# prove that $\sqrt{x+1} \gt \sqrt{x}$ if $x \gt 1$ [duplicate]

This question is in relation to the specific case where $$\sqrt{3} \gt \sqrt{2}$$. Can we generalize this result and prove that $$\sqrt{x+1} \gt \sqrt{x}$$ if $$x \gt 1$$. Can we also prove the more general case that $$\sqrt{y} \gt \sqrt{x}$$ if $$0 \lt x \lt y$$

For $$y>0,x\ge0$$
$$\sqrt y-\sqrt x=\dfrac{y-x}{\sqrt y+\sqrt x}$$ will be $$>=<0$$ according as $$y-x>=<0$$
Let $$f(x)=\sqrt{x}$$ then $$f’(x) = \frac{1}{2\sqrt{x}} > 0,$$ so $$f(x)$$ is monotonically increasing function (for $$x>0$$), which is exactly what you need to show.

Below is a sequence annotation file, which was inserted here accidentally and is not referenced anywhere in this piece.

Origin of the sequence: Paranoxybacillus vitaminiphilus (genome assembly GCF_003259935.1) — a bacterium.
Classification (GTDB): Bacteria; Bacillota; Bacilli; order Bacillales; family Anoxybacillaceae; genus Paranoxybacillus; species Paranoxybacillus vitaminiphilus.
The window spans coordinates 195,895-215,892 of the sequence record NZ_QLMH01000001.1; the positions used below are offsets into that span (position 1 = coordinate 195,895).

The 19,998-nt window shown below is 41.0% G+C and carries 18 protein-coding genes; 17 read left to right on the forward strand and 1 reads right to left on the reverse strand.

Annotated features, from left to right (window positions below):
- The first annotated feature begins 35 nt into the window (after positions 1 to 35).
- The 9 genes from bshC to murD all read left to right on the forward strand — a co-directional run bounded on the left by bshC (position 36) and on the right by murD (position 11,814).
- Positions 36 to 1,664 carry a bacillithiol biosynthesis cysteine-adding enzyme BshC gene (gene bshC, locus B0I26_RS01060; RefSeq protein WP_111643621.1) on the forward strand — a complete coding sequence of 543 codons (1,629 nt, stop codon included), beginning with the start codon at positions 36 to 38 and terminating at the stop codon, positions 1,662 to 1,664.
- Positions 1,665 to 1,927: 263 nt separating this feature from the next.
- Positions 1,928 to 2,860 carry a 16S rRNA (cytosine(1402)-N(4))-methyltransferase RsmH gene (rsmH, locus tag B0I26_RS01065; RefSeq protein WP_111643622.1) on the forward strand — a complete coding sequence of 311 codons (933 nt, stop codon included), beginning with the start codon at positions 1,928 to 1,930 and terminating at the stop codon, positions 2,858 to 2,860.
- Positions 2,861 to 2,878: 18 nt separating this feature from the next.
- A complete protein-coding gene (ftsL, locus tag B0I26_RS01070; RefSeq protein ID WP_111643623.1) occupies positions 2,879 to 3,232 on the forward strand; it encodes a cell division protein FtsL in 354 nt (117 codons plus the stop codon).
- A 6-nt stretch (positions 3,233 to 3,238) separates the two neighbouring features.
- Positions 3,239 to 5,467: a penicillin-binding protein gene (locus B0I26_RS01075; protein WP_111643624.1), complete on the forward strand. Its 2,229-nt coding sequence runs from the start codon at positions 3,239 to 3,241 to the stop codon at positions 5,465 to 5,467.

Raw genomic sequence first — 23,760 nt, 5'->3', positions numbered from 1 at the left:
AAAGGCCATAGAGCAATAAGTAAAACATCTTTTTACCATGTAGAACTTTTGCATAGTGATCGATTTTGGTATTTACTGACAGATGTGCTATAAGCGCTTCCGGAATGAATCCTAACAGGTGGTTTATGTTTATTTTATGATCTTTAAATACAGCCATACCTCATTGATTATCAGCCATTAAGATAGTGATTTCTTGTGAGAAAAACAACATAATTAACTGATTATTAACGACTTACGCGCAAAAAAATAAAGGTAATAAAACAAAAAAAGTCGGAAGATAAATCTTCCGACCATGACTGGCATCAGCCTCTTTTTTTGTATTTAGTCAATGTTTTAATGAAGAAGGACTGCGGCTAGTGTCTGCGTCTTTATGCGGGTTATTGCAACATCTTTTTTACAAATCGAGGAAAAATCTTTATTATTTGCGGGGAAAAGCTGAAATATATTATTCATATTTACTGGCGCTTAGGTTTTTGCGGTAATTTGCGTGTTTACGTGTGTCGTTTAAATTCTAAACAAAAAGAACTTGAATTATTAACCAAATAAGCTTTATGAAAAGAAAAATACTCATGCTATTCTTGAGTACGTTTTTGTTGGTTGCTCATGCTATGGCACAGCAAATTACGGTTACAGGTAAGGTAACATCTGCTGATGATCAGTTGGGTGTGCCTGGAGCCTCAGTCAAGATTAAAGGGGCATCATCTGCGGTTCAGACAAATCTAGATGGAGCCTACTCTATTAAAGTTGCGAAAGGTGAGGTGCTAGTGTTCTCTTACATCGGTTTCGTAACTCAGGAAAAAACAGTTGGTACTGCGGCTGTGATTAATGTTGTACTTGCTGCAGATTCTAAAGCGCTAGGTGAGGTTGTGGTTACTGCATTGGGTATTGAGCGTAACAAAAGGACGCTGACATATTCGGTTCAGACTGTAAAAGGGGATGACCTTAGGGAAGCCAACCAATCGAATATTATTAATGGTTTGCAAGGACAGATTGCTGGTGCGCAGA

Squaring both sides we get $$x+1>x$$ or $$1>0$$ which is true.
for non-negative numbers $$y,z$$ we have $$y because $$f(x)=x^2$$ is strictly increasing in the interval $$[0,\infty[$$. Therefore you can square an inequality without changing the set of solutions, if the values must both be non-negative.